That's not to say EEE isn't concerning. While uncommon, it's among the most fatal mosquito-borne infections in the U.S. "It's a serious disease," Fischer said.
The virus infects many people, but according to the CDC only 5% of those bitten by infected mosquitoes develop any symptoms, which can include flu-like indicators (fever, chills, body aches) all the way up to severe neurological conditions from brain swelling (Encephalitis). Of the small subset of people who develop brain swelling there is a 30% risk of death. Among those who survive, many will continue experiencing neurological problems, such as seizures, intellectual impairment and personality disorders.
Hardenbrook was among that unfortunate 5%. She told ABC News she developed meningitis and was temporarily paralyzed. She had to relearn to walk and to use the bathroom. But today, other than minimal memory loss, she's feeling much better.
"I want to let people know that there's still hope," she said about coming back from EEE against the odds. "I'm very lucky."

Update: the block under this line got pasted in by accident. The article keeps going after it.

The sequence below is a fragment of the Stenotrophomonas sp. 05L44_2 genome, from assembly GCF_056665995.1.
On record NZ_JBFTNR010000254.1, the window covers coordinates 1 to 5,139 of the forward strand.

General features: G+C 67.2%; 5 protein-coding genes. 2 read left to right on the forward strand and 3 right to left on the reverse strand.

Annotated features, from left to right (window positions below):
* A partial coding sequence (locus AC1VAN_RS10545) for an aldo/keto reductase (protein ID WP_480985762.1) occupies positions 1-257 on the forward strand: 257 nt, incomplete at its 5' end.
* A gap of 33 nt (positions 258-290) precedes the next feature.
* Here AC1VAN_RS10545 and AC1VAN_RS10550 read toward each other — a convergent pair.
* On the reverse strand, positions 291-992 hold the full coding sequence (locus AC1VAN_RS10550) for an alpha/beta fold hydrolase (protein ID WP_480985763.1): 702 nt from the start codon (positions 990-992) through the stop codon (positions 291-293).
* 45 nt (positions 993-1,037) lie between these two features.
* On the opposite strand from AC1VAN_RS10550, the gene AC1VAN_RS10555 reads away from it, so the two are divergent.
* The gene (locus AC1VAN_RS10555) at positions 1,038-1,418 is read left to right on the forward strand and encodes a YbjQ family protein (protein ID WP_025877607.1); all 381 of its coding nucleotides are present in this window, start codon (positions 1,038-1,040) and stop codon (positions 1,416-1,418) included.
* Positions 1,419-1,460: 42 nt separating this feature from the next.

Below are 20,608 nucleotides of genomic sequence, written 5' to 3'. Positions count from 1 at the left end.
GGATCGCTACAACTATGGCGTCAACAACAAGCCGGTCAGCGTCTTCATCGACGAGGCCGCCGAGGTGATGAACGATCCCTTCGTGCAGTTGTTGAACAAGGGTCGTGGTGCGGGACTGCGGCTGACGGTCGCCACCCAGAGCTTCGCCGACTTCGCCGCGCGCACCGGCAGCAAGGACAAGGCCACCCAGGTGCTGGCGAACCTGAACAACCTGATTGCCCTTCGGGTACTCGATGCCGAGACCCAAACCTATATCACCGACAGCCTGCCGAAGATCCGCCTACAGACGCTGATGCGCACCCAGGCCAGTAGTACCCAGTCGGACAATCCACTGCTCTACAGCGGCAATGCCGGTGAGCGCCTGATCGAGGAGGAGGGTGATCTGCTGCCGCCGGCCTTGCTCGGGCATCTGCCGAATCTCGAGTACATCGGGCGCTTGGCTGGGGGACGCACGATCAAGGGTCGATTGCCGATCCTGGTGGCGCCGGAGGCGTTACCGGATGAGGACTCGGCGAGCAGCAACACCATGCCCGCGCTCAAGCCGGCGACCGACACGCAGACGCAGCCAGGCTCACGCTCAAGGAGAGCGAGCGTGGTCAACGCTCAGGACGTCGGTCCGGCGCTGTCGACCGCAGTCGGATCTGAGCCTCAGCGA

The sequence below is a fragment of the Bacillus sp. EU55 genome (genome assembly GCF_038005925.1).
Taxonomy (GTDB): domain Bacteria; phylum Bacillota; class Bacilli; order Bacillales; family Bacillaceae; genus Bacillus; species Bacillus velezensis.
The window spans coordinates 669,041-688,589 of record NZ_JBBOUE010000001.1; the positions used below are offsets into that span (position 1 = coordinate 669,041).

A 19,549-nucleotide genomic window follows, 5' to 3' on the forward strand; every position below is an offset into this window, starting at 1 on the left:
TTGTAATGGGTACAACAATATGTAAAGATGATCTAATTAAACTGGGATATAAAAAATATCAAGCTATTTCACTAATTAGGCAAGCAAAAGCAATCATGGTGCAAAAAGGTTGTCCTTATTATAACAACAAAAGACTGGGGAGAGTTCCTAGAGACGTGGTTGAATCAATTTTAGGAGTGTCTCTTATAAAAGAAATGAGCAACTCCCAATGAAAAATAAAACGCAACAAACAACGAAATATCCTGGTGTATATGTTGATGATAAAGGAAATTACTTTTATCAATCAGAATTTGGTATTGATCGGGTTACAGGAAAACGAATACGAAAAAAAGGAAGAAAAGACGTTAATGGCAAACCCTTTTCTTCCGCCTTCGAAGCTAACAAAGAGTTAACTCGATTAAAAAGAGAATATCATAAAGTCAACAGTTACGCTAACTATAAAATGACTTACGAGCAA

Part of the fervor surrounding EEE could be the combination of high fatality rates and the severe and permanent health problems many survivors sustain. In comparison, West Nile mostly affects people who are older than 60, explained Scott Weaver, a virologist at the University of Texas Medical Branch.
"I think these factors have an emotional impact and cause greater fear," Weaver said.
There is no preventative human vaccine against EEE Virus infection and no antiviral treatment once it's acquired. Medical teams can only offer supportive care to help minimize the symptoms.
What's causing this year's record EEE cases
The reasons behind this year's uptick are complex and still unknown.
EEE naturally occurs in birds living in freshwater swamps that support large mosquito populations. Insects feed on those animals, become infected and later transmit the virus to susceptible human hosts during subsequent blood meals.